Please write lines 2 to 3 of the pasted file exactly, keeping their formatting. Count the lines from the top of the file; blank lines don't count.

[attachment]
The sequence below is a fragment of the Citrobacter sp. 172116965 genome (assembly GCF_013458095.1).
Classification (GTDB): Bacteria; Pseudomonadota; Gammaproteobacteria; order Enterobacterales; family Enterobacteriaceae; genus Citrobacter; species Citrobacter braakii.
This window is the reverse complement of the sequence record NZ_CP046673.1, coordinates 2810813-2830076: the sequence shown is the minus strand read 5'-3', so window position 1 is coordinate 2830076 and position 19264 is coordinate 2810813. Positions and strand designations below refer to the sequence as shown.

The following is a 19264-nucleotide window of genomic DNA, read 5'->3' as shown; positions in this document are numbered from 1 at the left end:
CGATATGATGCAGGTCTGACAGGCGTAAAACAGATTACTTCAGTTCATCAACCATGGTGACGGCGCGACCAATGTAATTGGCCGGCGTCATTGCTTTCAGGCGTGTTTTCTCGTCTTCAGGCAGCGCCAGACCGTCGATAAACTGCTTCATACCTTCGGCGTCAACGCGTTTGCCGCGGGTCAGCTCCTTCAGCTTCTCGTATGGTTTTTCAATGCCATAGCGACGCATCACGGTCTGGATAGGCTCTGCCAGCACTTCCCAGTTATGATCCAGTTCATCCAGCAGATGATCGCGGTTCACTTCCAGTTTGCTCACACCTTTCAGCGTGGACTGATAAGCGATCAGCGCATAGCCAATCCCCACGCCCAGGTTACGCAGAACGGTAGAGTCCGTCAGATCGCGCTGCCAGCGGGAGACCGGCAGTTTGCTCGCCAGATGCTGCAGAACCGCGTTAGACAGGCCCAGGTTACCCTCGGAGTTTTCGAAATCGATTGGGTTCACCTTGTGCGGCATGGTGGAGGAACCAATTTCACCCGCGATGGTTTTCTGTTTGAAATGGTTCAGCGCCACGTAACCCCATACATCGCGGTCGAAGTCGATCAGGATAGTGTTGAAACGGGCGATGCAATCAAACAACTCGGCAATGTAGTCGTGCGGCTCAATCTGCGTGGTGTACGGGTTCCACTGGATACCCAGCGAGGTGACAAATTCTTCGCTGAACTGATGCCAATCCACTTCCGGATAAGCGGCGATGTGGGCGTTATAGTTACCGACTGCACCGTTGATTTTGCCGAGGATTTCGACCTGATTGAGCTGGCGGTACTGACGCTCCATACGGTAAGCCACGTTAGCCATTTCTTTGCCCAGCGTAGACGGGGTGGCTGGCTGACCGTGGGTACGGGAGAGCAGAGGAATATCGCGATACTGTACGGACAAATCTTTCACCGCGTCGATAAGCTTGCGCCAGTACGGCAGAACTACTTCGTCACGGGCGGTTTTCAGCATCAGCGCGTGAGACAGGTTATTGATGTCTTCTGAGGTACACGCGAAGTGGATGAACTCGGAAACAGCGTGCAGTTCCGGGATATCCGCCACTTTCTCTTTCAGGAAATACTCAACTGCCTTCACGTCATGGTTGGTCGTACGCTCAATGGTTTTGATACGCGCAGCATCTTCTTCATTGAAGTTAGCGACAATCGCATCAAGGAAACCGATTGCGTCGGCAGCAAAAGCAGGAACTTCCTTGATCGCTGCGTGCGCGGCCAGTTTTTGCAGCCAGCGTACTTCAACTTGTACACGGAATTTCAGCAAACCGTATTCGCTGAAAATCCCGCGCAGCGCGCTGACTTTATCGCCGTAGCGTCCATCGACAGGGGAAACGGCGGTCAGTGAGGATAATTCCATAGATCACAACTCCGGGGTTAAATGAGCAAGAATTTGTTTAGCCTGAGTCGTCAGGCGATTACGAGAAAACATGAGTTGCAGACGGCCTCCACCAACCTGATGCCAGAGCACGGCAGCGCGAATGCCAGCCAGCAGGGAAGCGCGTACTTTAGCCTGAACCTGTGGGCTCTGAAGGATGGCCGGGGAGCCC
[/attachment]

Classification (GTDB): Bacteria; Pseudomonadota; Gammaproteobacteria; order Enterobacterales; family Enterobacteriaceae; genus Citrobacter; species Citrobacter braakii.
This window is the reverse complement of the sequence record NZ_CP046673.1, coordinates 2810813-2830076: the sequence shown is the minus strand read 5'-3', so window position 1 is coordinate 2830076 and position 19264 is coordinate 2810813. Positions and strand designations below refer to the sequence as shown.